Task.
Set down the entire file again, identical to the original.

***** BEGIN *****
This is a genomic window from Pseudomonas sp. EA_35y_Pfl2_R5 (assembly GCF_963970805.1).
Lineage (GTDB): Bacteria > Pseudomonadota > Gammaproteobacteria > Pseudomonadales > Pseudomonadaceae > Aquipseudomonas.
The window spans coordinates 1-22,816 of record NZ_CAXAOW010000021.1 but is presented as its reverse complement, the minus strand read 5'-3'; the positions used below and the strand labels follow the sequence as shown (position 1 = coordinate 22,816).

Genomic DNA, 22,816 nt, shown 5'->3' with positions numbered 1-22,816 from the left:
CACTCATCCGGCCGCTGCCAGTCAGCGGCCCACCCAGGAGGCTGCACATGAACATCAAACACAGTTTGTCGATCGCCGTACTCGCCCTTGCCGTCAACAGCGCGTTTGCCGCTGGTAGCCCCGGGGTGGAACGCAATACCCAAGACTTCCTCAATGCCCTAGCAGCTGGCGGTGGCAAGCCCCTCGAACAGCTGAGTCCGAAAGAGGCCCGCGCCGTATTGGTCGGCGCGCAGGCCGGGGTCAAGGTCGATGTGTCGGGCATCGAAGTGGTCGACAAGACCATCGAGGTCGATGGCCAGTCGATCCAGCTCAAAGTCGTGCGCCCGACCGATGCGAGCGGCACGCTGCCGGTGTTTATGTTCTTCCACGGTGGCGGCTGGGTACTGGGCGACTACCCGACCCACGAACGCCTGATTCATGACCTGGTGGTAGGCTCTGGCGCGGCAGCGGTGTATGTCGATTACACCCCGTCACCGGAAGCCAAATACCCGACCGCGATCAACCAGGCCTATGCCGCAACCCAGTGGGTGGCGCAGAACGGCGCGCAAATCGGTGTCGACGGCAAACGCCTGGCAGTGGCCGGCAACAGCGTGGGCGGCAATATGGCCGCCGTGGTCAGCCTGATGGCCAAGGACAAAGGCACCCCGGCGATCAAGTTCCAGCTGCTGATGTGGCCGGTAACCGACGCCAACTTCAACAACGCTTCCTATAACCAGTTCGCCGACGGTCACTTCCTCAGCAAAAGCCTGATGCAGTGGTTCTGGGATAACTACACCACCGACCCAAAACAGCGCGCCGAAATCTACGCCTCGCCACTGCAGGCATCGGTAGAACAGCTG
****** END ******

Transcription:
This is a genomic window from Pseudomonas sp. EA_35y_Pfl2_R5 (assembly GCF_963970805.1).
Lineage (GTDB): Bacteria > Pseudomonadota > Gammaproteobacteria > Pseudomonadales > Pseudomonadaceae > Aquipseudomonas.
The window spans coordinates 1-22,816 of record NZ_CAXAOW010000021.1 but is presented as its reverse complement, the minus strand read 5'-3'; the positions used below and the strand labels follow the sequence as shown (position 1 = coordinate 22,816).

Genomic DNA, 22,816 nt, shown 5'->3' with positions numbered 1-22,816 from the left:
CACTCATCCGGCCGCTGCCAGTCAGCGGCCCACCCAGGAGGCTGCACATGAACATCAAACACAGTTTGTCGATCGCCGTACTCGCCCTTGCCGTCAACAGCGCGTTTGCCGCTGGTAGCCCCGGGGTGGAACGCAATACCCAAGACTTCCTCAATGCCCTAGCAGCTGGCGGTGGCAAGCCCCTCGAACAGCTGAGTCCGAAAGAGGCCCGCGCCGTATTGGTCGGCGCGCAGGCCGGGGTCAAGGTCGATGTGTCGGGCATCGAAGTGGTCGACAAGACCATCGAGGTCGATGGCCAGTCGATCCAGCTCAAAGTCGTGCGCCCGACCGATGCGAGCGGCACGCTGCCGGTGTTTATGTTCTTCCACGGTGGCGGCTGGGTACTGGGCGACTACCCGACCCACGAACGCCTGATTCATGACCTGGTGGTAGGCTCTGGCGCGGCAGCGGTGTATGTCGATTACACCCCGTCACCGGAAGCCAAATACCCGACCGCGATCAACCAGGCCTATGCCGCAACCCAGTGGGTGGCGCAGAACGGCGCGCAAATCGGTGTCGACGGCAAACGCCTGGCAGTGGCCGGCAACAGCGTGGGCGGCAATATGGCCGCCGTGGTCAGCCTGATGGCCAAGGACAAAGGCACCCCGGCGATCAAGTTCCAGCTGCTGATGTGGCCGGTAACCGACGCCAACTTCAACAACGCTTCCTATAACCAGTTCGCCGACGGTCACTTCCTCAGCAAAAGCCTGATGCAGTGGTTCTGGGATAACTACACCACCGACCCAAAACAGCGCGCCGAAATCTACGCCTCGCCACTGCAGGCATCGGTAGAACAGCTG